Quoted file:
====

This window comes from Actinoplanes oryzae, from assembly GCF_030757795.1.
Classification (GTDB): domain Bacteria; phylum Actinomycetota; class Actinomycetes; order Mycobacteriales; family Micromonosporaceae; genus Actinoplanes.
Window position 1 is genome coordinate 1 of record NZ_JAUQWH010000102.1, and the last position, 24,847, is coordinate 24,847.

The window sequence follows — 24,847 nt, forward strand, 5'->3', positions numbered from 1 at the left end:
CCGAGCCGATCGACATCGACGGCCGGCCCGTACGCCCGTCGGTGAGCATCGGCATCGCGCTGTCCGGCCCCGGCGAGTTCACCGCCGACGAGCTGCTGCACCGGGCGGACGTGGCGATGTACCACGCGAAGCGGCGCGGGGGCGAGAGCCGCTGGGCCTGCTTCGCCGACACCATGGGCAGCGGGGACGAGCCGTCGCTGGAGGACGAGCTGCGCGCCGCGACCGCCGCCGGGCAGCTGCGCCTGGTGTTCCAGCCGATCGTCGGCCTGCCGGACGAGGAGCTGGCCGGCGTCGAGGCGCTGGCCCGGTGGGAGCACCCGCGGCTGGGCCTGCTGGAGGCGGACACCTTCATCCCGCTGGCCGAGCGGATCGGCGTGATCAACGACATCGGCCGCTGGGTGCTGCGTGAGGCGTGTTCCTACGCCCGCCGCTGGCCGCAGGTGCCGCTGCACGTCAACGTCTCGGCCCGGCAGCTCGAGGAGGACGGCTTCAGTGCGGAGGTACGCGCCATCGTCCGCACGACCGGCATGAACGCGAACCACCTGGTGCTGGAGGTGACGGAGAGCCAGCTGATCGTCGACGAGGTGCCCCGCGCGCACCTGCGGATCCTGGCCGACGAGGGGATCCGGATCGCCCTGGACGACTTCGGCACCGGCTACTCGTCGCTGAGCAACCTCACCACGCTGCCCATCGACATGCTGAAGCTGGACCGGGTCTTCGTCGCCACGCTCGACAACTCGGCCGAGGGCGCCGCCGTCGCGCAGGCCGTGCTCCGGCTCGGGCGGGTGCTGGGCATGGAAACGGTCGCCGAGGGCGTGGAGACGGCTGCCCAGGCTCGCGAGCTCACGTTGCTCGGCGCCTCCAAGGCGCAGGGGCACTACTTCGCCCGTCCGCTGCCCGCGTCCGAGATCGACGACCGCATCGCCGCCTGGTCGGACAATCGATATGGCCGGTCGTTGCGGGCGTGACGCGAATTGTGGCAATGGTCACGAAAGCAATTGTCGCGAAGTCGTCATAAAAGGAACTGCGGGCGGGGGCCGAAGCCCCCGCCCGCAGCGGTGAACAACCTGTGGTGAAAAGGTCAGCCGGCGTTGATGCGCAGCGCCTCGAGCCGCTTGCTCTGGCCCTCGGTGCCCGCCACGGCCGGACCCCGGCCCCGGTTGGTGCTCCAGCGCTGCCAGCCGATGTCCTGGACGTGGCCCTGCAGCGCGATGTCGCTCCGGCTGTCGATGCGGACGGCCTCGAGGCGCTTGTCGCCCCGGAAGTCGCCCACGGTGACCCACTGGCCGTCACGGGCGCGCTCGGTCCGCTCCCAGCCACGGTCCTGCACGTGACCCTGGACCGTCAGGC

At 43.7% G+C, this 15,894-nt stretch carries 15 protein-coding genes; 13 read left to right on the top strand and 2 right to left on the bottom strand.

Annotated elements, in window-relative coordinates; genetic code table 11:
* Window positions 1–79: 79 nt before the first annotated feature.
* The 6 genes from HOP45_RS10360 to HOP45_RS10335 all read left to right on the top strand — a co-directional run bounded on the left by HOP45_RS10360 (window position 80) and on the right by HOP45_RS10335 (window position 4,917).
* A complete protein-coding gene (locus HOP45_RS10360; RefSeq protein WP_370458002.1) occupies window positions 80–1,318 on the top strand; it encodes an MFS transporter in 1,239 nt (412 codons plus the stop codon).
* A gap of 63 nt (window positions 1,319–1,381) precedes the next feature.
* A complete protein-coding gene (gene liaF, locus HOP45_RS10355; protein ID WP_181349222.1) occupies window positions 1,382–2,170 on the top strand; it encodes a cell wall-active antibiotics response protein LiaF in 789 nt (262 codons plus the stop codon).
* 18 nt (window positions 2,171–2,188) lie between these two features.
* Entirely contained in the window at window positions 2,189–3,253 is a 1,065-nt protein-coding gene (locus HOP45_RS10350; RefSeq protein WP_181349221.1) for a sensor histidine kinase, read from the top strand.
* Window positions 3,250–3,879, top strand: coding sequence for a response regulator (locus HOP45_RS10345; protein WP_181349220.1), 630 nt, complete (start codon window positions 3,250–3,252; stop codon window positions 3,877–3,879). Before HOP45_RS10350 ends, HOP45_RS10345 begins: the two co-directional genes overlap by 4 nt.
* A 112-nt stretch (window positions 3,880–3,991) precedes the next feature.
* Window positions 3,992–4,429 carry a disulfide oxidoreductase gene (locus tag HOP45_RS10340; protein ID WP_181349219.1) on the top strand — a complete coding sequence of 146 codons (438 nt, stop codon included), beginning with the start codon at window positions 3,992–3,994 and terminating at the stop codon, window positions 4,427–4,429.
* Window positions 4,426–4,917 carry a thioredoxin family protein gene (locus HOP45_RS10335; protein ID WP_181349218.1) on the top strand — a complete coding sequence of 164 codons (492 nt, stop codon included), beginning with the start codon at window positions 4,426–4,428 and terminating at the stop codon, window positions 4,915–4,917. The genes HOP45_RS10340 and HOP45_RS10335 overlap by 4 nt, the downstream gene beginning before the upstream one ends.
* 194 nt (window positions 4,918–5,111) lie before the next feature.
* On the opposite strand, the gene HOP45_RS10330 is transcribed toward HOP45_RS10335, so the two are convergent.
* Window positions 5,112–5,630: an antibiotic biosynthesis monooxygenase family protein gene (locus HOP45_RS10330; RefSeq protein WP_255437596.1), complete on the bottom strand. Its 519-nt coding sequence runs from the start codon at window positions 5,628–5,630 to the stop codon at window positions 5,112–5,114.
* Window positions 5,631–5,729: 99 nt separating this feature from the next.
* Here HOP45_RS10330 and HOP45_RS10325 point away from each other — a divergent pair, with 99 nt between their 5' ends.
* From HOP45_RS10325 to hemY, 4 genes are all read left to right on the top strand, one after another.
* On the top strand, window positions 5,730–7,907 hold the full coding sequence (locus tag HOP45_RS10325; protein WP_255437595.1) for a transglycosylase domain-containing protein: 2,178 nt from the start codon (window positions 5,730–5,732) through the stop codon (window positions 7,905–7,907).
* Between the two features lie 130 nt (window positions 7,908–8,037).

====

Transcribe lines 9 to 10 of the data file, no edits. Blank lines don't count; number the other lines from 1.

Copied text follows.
* The 6 genes from HOP45_RS10360 to HOP45_RS10335 all read left to right on the top strand — a co-directional run bounded on the left by HOP45_RS10360 (window position 80) and on the right by HOP45_RS10335 (window position 4,917).
* A complete protein-coding gene (locus HOP45_RS10360; RefSeq protein WP_370458002.1) occupies window positions 80–1,318 on the top strand; it encodes an MFS transporter in 1,239 nt (412 codons plus the stop codon).